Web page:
BRATTLEBORO — Jim Dandeneau, executive director of the Vermont Democratic Party, has said, “We know the Vermont Republican Party is filthy with insurrectionist sympathizers.”
What possible general good was Dandeneau thinking would come from this broad-brush remark? Is the thought of Vermonters becoming ever more divided, ever more uncivil to one another (as use of the word “filthy” certainly helps to further), a strategy Dandeneau is pursuing? It certainly seems so.
While as a rule I vote for (and sometimes contribute to) Democrats or independents or Progressives because I generally share their values, I do not consider myself a member of the Democratic Party. It is examples like this that reinforce this choice.
Mr. Dandeneau would have done well to sit in on the political debate held in Brattleboro on Oct. 3. Four candidates for state Senate - two Democrats, an independent, and a Republican - were on the stage and, despite having some clear differences, were completely respectful and civil to one another. The two Democrats, Nader Hashim and Wendy Harrison, did not hurl the word “filthy” at Republican Rick Morton.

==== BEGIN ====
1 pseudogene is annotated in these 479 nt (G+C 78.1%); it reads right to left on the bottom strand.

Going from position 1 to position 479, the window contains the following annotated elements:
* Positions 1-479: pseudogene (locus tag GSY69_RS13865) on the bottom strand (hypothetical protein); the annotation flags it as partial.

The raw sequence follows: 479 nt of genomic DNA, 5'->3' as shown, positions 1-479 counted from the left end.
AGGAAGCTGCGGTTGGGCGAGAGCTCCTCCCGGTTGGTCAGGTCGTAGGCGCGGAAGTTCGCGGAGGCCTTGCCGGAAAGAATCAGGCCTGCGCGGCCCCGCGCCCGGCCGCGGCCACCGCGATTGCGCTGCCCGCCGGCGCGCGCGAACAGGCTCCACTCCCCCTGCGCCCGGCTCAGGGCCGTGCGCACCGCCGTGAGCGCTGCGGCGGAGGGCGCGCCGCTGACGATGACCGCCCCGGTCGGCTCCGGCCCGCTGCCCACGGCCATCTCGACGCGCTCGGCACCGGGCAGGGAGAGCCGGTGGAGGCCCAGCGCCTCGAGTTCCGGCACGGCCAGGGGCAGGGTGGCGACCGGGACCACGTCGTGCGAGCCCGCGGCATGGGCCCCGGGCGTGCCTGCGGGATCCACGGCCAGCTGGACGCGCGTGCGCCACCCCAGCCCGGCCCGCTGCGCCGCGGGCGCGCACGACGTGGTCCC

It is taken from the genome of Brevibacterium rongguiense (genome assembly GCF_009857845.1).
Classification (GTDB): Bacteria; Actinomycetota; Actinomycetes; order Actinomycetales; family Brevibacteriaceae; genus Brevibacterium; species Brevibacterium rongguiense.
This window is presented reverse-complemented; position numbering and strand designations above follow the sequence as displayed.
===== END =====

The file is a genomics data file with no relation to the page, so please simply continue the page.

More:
The fourth candidate, Tim Wessel, made the point that he is leery of aligning himself with either of the established parties, and I think Dandeneau's remarks are one example of why.
I can just say that I am deciding my final choices and that I may not vote for one of the two Democratic candidates for Vermont Senate in this case in order to vote for the person who chooses to stay away from party.
I am not so naive as to think there are not a good number of insurrectionist sympathizers among (and beyond) Vermont Republicans, but Dandeneau's (and by extension his party's) approach is not at all helpful to our state.